Unexpected x-factors for each Eastern Conference playoff team
We all know that superstars win championships, and ancillary starters and top bench players also play crucial roles in a team’s success. However, whenever a team makes noise in the playoffs, it’s partly thanks to an unexpected source. Remember when Leon Powe scored 21 points in Game 2 of the 2008 Finals? Or Boris Diaw scoring 26 points in Game 7 of the 2014 Western Conference Finals?
Below, we’ve tried to identify the unexpected x-factors on each of the Eastern Conference playoff teams.
Milwaukee Bucks: Marvin Williams
Giannis can’t guard everyone. While the Bucks can count on the MVP to cover LeBron James or Kawhi Leonard, they’ll need someone who can cover Anthony Davis or Paul George.
In comes Marvin Williams, who joined Milwaukee after getting bought out by Charlotte. While the veteran struggled with his jumper after joining the Bucks, he shot 38% from three between 2016 and 2019. Most importantly, his Defensive Box Plus/Minus (which helps to gauge a player’s defensive impact when on the court) ranked second on the Bucks.
Toronto Raptors: Rondae Hollis-Jefferson
The Raptors’ backcourt is small, as Toronto leans on six-foot Kyle Lowry and six-foot-one Fred VanVleet. The Raptors could run into some lengthy opposing backcourts during their run through the Eastern Conference playoffs, especially if they run into the likes of Boston or Philadelphia.
If they face off against those opponents, the Raptors will need a stout guard or forward who won’t get bullied by the likes of Jaylen Brown or Josh Richardson. While Norman Powell and Terrence Davis will get minutes at guard, they Raptors could find themselves playing big and inserting RHJ into the lineup.
The forward has had a solid season in Toronto. While his offense leaves some to be desired, RHJ has the athleticism and defensive prowess to take on those aforementioned guards. Plus, his DBPM was fourth on the Raptors (and better than the likes of Lowry, VanVleet, Powell, and Davis).
Boston Celtics: Grant Williams
The Cs playoff rotation is pretty much set. Daniel Theis, Enes Kanter, and Robert Williams will account for all 48 minutes at center. At the other four positions, the Celtics will rotate through Kemba Walker, Jayson Tatum, Jaylen Brown, Gordon Hayward, and Marcus Smart.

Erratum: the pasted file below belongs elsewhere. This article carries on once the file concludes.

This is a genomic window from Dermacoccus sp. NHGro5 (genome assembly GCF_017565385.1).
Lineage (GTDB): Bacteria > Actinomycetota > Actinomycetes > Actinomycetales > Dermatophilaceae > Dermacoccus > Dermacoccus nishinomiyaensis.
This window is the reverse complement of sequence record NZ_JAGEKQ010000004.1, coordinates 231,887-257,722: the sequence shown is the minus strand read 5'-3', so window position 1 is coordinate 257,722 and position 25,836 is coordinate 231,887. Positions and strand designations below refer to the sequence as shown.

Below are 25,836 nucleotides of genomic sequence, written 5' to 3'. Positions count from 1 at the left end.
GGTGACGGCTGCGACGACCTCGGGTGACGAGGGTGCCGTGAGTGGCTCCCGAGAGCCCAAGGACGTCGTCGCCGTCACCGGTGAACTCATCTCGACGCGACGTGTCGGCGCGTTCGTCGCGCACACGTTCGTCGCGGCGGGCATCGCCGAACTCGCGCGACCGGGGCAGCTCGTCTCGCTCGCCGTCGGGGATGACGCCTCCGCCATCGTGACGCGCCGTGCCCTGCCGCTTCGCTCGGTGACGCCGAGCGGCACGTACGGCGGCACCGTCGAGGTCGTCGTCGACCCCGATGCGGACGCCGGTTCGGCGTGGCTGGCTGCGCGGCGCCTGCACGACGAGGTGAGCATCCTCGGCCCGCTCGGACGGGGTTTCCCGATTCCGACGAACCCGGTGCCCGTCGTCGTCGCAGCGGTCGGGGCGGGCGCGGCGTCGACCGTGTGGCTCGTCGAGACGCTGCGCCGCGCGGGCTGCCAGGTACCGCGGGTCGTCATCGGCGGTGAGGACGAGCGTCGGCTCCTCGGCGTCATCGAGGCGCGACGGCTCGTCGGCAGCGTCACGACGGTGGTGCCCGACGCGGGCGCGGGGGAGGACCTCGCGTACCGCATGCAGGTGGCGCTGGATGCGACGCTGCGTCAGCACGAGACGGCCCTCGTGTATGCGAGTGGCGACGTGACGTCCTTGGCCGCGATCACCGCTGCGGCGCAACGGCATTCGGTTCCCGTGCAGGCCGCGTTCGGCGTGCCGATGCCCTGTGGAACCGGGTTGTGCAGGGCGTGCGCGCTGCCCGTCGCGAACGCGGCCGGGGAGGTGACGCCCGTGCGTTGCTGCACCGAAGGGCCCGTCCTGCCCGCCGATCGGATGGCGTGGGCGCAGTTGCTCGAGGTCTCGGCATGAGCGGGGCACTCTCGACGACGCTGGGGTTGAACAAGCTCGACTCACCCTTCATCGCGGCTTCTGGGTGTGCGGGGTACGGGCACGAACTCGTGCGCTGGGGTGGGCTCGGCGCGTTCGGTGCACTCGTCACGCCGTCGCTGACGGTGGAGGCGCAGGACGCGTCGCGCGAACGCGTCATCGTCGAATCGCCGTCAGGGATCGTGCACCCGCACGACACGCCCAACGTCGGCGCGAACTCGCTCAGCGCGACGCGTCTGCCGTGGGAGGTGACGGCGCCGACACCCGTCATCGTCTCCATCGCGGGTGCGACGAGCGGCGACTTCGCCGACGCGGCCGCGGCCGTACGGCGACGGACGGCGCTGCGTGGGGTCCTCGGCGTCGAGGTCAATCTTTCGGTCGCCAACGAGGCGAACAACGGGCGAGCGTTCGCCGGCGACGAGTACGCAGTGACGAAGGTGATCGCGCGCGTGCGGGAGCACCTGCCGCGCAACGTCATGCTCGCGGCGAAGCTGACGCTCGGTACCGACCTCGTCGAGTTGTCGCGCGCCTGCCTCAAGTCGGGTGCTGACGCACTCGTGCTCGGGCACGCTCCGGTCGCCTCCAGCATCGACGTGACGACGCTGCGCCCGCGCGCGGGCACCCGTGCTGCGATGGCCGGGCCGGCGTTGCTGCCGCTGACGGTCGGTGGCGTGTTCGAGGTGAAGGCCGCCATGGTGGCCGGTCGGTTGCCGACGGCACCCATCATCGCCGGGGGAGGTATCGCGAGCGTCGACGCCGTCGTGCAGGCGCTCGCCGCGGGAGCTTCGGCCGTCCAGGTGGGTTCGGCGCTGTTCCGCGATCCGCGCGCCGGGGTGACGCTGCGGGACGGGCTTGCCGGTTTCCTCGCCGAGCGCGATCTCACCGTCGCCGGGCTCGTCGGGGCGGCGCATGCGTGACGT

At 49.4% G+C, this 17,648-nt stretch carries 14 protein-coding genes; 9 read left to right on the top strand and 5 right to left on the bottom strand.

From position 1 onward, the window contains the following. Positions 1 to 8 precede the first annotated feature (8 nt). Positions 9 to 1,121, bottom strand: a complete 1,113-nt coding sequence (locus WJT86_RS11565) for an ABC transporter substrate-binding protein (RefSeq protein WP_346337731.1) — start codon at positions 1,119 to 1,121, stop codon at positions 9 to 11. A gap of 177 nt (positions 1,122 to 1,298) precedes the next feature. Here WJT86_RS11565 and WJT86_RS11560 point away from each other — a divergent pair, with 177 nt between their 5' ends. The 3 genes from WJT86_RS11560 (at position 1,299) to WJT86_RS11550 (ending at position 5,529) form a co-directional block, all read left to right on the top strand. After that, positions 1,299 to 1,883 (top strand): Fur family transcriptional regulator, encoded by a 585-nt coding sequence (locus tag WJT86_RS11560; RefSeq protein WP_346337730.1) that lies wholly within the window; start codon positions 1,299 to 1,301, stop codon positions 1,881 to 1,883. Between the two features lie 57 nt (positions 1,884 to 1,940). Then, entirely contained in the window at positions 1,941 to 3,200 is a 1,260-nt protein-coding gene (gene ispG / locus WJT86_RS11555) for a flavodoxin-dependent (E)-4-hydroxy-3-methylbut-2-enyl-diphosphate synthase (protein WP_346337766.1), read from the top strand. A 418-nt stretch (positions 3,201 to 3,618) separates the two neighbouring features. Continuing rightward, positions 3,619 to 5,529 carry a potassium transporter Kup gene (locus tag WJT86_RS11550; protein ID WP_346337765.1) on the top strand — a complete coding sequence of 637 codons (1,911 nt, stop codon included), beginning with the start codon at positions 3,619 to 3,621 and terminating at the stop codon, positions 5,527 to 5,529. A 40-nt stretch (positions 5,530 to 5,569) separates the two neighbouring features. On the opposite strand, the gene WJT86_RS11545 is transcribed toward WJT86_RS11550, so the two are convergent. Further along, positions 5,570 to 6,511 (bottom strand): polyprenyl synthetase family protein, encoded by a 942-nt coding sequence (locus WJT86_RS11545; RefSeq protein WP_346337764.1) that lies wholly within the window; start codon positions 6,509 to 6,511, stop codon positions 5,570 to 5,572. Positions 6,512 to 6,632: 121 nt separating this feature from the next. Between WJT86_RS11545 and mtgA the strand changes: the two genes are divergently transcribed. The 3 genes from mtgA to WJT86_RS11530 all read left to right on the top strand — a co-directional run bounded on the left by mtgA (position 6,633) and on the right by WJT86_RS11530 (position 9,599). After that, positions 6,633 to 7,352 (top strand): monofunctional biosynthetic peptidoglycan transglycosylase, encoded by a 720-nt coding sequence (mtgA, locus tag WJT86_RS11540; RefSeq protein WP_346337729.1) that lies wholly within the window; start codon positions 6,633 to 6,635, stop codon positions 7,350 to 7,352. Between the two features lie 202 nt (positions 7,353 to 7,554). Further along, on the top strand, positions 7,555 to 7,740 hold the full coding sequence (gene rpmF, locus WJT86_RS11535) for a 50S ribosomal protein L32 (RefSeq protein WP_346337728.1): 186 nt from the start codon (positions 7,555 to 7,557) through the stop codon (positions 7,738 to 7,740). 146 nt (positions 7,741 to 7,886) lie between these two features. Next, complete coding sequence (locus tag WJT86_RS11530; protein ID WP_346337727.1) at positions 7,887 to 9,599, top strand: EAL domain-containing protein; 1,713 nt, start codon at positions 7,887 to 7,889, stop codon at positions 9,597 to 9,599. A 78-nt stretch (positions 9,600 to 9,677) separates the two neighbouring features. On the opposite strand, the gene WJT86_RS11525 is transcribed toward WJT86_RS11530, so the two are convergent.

Even if you play each of those five players 36 minutes per game, the Celtics will still need another guard or wing to chip in around 12 minutes per game. While the Cs have plenty of contenders for that role (including Brad Wanamaker, Semi Ojeleye, and Romeo Langford), Grant Williams could end up being the x-factor.
The first-round rookie got into 62 games this past season, and he managed to put up the second-highest DBPM on the team (among players with at least 500 minutes). His unselfish play style also meshes well with Boston’s top players.
Miami Heat: Derrick Jones
While Derrick Jones hasn’t put up gaudy stats, the Heat offense has been incredible when he’s on the court (including a 124 offensive rating, the best on the squad).
The Heat have plenty of wings that they can turn to, but when the game slows down in the playoffs, Jones’ ability to consistently get to the rim could be crucial.
Indiana Pacers: Goga Bitadze
Indy will need a big man to spell Myles Turner and Domantas Sabonis, especially if they’re forced to play a big team like the Sixers.
Philadelphia 76ers: Glenn Robinson
Sorry, Alec Burks, but it’ll be Glenn Robinson who’s getting minutes on the wing. A bench scorer could prove to be crucial for Philly.
Brooklyn Nets: Joe Harris
Orlando Magic: Markelle Fultz
Washington Wizards: Troy Brown
If any of these teams have any hope of making noise, they’ll need an incredible performance from an unexpected source.